Tips and guidelines for testifying in depositions
Important Tips and Guidelines for Testifying in a Deposition in Oklahoma
So let’s talk about testifying in a deposition and what you should or shouldn’t do. My name is Brian L. Jackson. I’m a Tulsa father’s rights attorney here with Dads.Law where fathers are not disposable. And I’m going to talk to you guys today about how to conduct yourself if you end up being the subject of a deposition in court.
This is not the most common thing that occurs in a family court setting, but it can. It tends to happen more often if you’re talking about a really complicated custody case or one where there’s real serious allegations.
Full Disclosure and the Broad Scope of Deposition
First thing is you really want to talk carefully with your lawyer and you have full disclosure is a must. Nothing you tell your lawyer, you know, you can’t tell them anything that they can turn around and use against you because their lips are sealed under privilege. So generally speaking, it’s a good idea to do full disclosure and that includes even things you would prefer not to talk about. Even if it’s embarrassing, guess what? Get over it because we need to know.
And one thing to be aware of with deposition is the scope of it is extremely broad. Even things that wouldn’t necessarily be relevant in court could potentially lead to relevant evidence and therefore could be asked about. Moreover, you could take something that’s really not relevant and make it relevant by lying about it. So that’s where it’s important to talk to your lawyer and the rule is full disclosure.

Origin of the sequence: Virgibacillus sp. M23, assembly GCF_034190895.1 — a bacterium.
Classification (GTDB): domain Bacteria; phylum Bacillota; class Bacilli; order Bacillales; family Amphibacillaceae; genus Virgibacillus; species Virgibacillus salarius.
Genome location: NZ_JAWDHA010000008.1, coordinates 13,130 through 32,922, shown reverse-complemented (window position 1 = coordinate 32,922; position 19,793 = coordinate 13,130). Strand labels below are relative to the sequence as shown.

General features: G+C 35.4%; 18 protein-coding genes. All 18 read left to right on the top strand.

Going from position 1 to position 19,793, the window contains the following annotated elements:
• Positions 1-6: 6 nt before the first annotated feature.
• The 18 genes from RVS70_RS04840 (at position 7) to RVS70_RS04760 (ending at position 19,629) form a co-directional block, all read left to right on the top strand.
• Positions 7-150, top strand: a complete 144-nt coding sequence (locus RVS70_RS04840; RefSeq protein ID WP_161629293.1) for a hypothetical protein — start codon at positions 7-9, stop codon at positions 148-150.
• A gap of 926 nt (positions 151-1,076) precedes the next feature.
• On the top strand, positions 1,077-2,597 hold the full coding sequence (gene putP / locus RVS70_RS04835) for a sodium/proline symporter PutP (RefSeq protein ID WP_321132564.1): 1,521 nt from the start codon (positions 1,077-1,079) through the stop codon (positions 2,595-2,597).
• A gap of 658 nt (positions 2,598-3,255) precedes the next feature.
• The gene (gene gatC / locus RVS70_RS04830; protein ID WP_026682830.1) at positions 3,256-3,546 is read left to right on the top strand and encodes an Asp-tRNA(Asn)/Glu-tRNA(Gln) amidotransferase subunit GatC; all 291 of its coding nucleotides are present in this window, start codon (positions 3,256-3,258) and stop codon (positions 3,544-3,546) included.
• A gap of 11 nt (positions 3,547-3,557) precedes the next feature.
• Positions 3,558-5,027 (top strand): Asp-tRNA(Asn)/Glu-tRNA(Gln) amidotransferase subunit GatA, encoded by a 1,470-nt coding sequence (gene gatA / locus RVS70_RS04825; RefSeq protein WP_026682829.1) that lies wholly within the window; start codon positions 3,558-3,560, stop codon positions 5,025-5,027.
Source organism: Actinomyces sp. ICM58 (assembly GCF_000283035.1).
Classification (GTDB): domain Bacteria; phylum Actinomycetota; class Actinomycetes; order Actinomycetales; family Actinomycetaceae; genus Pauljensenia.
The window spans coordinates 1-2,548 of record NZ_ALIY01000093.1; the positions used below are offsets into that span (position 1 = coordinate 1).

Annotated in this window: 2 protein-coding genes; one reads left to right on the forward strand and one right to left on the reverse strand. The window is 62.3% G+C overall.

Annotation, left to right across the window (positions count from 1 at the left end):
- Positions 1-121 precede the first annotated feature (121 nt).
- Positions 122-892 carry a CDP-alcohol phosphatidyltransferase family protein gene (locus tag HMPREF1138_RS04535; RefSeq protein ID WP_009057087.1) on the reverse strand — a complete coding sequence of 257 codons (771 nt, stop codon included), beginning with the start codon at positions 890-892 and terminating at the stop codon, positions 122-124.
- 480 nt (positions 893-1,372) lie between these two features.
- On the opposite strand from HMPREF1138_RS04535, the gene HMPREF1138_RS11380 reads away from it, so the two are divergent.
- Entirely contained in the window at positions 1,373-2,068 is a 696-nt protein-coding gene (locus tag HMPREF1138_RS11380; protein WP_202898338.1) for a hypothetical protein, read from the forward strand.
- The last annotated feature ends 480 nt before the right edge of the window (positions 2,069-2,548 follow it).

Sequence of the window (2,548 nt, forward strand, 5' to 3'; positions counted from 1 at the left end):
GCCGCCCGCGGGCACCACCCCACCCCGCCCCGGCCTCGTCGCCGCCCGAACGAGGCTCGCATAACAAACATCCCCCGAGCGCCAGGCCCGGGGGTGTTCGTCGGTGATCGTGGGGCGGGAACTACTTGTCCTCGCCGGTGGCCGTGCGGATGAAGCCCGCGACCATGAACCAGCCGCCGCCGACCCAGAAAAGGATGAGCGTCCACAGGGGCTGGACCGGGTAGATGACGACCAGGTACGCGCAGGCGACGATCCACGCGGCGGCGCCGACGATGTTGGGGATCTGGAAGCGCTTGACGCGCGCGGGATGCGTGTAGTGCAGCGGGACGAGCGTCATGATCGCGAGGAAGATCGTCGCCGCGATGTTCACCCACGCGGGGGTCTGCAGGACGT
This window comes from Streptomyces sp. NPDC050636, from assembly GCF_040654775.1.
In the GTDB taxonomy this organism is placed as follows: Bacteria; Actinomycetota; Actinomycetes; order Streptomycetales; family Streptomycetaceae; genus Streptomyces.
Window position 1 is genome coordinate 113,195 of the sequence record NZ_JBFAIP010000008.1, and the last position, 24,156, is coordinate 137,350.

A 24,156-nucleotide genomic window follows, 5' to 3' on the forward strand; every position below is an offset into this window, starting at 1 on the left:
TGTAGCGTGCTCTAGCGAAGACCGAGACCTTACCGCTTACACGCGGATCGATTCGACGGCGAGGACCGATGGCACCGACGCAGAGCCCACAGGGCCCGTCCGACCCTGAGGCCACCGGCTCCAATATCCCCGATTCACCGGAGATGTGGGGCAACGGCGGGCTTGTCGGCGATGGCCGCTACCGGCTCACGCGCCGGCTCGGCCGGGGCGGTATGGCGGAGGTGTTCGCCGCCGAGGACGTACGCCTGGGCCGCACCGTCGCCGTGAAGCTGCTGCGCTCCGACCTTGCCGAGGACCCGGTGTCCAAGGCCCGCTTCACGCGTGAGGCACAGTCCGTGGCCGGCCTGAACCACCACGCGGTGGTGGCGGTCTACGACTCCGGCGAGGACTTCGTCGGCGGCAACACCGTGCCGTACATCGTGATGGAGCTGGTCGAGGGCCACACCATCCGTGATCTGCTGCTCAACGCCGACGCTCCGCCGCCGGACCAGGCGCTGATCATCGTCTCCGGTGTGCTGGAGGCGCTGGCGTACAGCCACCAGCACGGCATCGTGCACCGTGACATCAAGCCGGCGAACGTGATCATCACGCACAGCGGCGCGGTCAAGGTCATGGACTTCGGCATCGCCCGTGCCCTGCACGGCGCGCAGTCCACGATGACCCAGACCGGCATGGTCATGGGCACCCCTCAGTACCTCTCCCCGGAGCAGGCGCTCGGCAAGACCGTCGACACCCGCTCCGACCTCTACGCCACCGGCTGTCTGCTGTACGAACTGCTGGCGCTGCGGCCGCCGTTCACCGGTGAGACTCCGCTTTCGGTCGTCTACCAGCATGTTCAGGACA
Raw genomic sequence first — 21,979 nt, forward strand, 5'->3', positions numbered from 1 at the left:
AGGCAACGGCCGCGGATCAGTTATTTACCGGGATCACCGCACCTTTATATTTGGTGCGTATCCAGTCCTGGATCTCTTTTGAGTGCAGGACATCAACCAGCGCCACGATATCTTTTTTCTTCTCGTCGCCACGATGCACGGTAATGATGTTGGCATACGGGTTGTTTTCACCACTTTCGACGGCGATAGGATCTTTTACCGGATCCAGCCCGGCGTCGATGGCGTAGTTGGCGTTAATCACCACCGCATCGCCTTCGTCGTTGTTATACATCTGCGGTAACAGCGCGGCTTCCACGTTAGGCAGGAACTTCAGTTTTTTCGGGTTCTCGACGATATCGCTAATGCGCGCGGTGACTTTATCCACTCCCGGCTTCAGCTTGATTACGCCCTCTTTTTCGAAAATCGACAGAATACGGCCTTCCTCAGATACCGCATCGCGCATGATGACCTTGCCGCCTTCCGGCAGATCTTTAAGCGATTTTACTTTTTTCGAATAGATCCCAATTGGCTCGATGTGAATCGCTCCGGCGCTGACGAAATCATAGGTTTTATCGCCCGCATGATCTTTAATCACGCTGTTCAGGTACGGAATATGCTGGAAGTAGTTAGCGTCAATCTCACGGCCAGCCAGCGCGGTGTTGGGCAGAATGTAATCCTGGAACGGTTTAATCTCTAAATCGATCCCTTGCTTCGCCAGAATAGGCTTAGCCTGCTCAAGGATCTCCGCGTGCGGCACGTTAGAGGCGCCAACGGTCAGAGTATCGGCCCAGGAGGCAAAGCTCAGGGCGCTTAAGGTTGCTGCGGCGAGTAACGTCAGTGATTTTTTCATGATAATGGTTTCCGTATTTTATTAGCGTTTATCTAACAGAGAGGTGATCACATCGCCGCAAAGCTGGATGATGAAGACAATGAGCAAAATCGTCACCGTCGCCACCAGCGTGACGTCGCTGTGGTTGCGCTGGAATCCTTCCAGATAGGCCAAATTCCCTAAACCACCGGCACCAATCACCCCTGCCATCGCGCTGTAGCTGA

The Importance of Honesty and Preparation
Another really important thing is don’t lie. And if you’re not sure about the answer, don’t guess because that could be made to look like a lie. Even if it’s something you really aren’t comfortable talking about, you should not lie about it. There are situations where you might want to do what’s called pleading the fifth. In other words, you assert your fifth amendment privilege against self-incrimination if, for example, you were asked about something that could potentially implicate you in a crime. But you definitely don’t want to lie about it.
If you know what the truth is and you tell a lie and you get caught, and trust me when I say that happens a lot, you’re not as slick as you think you are and a lot of times stuff you might lie about that can be verified. So it’s extremely important you not lie. If you need to assert the fifth, you have that right, but you should never lie.
Another thing is you want to, ideally you want to practice what you’re going to talk about and how you’re going to talk about it. And I’m not saying fabricate a story. What I’m talking about is get comfortable talking about whatever it is you’re going to talk about and get comfortable in the sense that you’re fairly clear on dates and times, you’re fairly clear on who was in the room, who was not in the room, what was said, what wasn’t said. Because the more of a clear statement you can give, the better it is for you. If you’re ordered to bring documents, make sure you have them. If you are ordered to bring anything else, make sure you have it.
Additional Tips for Deposition